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Meat Processing

Cassy O'Connor MP  -  Tuesday, 27 November 2018

Tags: Primary Industries, Devonport

Ms O'CONNOR (Clark - Leader of the Greens) - Madam Speaker, it was interesting listening to Dr Broad talk about a vision for Tasmania, a vision for the meat industry. Apparently, it is the first time we have heard Labor use that word in this place on a matter of policy. But it is not a vision to propose that there be a local facility for local producers. It is commonsense and a statement of policy position. It is certainly no vision. We have not seen anything even approaching a vision from the Opposition since we returned to this place after the election.

One of the issues we have in Tasmania is far too often we become captive to a major corporation or a major industry at the expense of local producers and local supply chains. It would appear that the same thing has happened here and it has left our primary products in the meat sector in the lurch. As I understand it, this is an issue that has been on the radar of government for some time. Yet we have come to a point where the Devonport abattoir is closing and our primary producers are being left in the lurch.

I strongly recommend to the minister and to his Government that they look at the model being proposed, for example, by Jan Davis, former head of the Tasmania Farmers and Graziers Association, which is about a cooperative model that involves or produces -

Ms White - That was our model.

Ms O'CONNOR - That was not your vision; that is Jan Davis's vision.

Ms White - It is not actually; read the press releases.

Ms O'CONNOR - Your press release that articulated your vision?

Ms White - The press release identifies very clearly a cooperative to be examined.

Ms O'CONNOR - Okay.

As I was saying, minister, it is a commonsense approach. Tim Morris, the former member for Lyons, would say that it puts the power back in the hands of primary producers. It makes sure that we are looking after our local producers first, protecting the local supply chains and not leaving industries in the lurch when corporations cut and run, as they so often do, from Tasmania. It is a cultural problem we have politically where we allow big corporations, whether it be Gunns Ltd or Tassal, for example, major corporations to call the shots with government. Then we become, as an economy, dependant on those major corporations so that when something happens, like the closure of the Devonport abattoir or the collapse of Gunns, the fragility of our small island economy becomes exposed.

If we are talking about some of the future challenges to the industry, I suggest that the erosion of our brand is a challenge to it. The erosion is coming about as a result of the assault on wilderness under this Liberal Government and the fact that Tasmania's wilderness underpins our brand but we have a government who wants to turn the World Heritage Area into a theme park. A brand must have integrity. This is a debate that we had the other night in this place on the Brand Tasmania Bill. Without integrity, the brand is weak. If we do not protect Tasmania's wilderness, the brand will be weakened. If the brand is weakened, it impacts on our primary producers and our export sector, as well as having broader economic implications.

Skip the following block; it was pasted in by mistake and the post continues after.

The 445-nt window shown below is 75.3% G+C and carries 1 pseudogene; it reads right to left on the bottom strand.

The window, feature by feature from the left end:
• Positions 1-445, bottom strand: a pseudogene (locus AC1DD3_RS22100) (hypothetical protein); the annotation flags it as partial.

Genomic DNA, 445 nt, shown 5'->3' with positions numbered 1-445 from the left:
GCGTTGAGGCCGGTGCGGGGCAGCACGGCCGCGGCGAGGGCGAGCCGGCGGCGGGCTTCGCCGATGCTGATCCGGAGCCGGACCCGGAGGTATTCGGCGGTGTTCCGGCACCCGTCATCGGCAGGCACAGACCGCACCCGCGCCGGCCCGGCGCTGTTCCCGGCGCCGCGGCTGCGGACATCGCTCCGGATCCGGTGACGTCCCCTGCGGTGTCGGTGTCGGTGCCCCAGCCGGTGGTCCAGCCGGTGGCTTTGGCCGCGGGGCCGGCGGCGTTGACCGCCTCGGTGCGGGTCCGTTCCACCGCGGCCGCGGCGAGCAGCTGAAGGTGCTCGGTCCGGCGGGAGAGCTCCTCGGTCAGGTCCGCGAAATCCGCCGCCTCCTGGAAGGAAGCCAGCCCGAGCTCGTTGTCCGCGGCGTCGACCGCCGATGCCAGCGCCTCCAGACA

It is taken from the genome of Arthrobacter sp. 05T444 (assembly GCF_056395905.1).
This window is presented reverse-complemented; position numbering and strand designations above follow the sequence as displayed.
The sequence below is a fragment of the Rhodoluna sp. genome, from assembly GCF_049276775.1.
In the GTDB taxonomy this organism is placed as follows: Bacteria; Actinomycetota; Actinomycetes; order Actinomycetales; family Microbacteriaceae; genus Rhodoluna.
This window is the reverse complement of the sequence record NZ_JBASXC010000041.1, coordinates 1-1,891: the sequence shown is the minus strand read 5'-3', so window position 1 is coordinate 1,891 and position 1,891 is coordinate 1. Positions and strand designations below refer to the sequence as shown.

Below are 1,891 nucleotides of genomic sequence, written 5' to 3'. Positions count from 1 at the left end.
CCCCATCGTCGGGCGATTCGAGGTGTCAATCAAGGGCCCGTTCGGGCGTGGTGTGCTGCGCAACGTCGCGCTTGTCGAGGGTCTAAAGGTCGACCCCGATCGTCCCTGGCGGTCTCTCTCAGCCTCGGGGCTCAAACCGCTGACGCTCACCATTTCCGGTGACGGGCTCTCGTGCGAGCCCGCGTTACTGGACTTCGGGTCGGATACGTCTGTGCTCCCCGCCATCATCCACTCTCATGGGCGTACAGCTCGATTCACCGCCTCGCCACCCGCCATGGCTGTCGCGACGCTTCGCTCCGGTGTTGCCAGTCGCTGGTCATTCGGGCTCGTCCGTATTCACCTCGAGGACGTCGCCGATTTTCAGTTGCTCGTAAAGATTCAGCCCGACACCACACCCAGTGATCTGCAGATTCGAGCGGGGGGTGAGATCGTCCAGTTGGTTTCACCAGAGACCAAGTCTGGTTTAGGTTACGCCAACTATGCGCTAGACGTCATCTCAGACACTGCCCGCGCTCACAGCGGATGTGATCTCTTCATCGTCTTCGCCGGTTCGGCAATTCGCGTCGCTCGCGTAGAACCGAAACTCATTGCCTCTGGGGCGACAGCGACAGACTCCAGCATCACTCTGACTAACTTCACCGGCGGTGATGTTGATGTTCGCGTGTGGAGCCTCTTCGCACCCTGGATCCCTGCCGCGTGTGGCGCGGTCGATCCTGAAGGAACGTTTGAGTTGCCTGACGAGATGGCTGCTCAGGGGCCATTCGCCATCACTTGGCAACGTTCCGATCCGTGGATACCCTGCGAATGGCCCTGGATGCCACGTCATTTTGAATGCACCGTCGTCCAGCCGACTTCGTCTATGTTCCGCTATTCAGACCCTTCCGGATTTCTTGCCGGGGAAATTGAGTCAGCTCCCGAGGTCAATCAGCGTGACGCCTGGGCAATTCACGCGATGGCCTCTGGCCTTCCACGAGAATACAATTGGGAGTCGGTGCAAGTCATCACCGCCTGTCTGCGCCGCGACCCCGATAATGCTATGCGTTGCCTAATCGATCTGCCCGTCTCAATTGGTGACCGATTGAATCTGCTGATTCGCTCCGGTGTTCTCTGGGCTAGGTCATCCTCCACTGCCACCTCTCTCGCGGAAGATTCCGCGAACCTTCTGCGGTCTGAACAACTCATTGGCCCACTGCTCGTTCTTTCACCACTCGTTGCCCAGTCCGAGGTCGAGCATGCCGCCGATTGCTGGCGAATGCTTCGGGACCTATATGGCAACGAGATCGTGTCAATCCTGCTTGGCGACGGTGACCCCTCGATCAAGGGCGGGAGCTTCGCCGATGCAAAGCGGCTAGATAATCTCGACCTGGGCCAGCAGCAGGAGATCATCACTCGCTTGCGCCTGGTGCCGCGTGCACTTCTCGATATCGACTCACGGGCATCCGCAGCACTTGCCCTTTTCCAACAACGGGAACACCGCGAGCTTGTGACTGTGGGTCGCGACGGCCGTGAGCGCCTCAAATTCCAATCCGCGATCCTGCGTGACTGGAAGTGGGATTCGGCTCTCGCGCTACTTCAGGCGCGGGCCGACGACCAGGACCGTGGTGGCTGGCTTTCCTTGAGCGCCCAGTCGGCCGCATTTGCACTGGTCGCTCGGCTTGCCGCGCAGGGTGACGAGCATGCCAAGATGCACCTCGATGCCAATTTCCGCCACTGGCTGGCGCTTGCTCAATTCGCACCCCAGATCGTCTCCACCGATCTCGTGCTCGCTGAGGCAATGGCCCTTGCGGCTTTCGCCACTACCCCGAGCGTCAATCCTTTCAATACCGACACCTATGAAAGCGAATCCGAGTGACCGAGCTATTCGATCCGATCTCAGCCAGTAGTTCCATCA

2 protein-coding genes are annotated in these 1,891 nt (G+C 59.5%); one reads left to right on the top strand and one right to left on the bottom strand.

Another challenge for the meat industry, and this is not just in Tasmania but globally, is the accelerating trend of young people, particularly, choosing not to eat meat. The reasons that young people are making this choice are twofold. This is based on the evidence: they are making that choice for animal welfare reasons; and because livestock emissions are a major contributor to global warming. An informed generation of young people is walking away from the traditional, if you like, Australian diet. For example, at the Hill Street Grocer, you can have a vegan Christmas this year. There is a whole range of choices now for people who have chosen not to eat meat.

How the industry tackles that is a major challenge for it. We have an edge in that the quality of the meat that is produced in Tasmania is of the highest possible standard. It is underpinned by a brand recognised globally but which we believe is fragile because of the policies of this Government. At the end of the day, for the industry dealing with the reality of young people making informed market choices will be a huge challenge in the future.

We will gladly support the proposal that has been put forward and dressed up as a vision by Labor. It is a good economic model, a collective approach, a cooperative. It brings all of the producers in and does things on a scale appropriate for Tasmania. It is focused on a future where we are protecting our brand and exporting quality produce overseas, but also making sure that people in Tasmania can have access to quality meat and vegetables.

As we know, a lot of our best produce goes offshore. It is very hard for a Tasmanian, for example, to buy abalone or a crayfish. It is extremely expensive for the average person to buy King Island beef. Looking after the food security of our own people is really important and, as we know from the evidence of the community sector in Tasmania, we have food deserts where children and families cannot access quality food and fresh produce, and that should be a priority of any government.

If Labor is serious about presenting a vision for agriculture and primary production they should also be talking about protecting the brand and the attributes that underpin it.